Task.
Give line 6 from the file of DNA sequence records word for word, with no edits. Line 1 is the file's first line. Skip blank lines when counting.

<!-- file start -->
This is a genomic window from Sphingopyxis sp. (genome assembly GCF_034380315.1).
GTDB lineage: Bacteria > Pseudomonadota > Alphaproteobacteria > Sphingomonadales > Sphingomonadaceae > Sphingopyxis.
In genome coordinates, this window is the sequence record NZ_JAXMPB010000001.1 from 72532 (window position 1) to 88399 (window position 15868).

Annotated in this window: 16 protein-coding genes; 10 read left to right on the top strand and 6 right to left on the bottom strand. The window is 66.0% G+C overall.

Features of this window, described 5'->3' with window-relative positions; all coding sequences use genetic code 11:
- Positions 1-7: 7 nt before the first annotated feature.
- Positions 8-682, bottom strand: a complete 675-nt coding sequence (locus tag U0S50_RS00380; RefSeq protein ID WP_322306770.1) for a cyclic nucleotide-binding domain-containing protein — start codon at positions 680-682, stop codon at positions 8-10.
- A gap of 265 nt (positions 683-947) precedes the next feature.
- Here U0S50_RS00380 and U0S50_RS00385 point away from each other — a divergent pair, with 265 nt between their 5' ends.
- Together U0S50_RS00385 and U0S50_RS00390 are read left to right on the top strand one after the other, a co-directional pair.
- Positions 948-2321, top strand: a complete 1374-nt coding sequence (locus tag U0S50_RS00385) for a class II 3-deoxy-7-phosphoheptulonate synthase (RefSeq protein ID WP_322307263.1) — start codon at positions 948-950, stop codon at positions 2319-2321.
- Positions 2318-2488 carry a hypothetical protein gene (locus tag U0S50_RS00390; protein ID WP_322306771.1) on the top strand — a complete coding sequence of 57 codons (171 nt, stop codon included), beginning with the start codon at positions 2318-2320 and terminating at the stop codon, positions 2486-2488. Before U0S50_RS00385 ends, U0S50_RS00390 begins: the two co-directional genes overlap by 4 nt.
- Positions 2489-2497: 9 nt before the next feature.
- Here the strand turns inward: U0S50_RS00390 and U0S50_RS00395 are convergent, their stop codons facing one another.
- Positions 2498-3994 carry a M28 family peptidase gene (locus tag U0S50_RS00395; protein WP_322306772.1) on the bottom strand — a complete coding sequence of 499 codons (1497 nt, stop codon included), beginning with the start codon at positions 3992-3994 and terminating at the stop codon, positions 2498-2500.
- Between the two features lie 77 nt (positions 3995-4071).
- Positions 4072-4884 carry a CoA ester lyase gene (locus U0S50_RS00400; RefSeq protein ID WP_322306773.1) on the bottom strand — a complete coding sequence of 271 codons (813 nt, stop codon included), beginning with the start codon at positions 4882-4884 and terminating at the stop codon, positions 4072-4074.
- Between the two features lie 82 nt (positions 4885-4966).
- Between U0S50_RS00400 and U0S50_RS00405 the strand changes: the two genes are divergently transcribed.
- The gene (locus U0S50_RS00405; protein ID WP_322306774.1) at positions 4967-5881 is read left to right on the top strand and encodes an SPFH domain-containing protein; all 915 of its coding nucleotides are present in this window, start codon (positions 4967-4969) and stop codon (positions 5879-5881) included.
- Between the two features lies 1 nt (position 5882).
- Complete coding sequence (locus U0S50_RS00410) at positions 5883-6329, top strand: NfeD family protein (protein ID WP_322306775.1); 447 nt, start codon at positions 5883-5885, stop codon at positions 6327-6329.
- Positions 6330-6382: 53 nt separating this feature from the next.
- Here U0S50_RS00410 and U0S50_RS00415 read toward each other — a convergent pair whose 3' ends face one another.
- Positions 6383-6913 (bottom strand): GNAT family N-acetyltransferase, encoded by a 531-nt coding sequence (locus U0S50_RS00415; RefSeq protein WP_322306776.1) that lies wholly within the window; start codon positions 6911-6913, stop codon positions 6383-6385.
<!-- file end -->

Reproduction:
- Positions 1-7: 7 nt before the first annotated feature.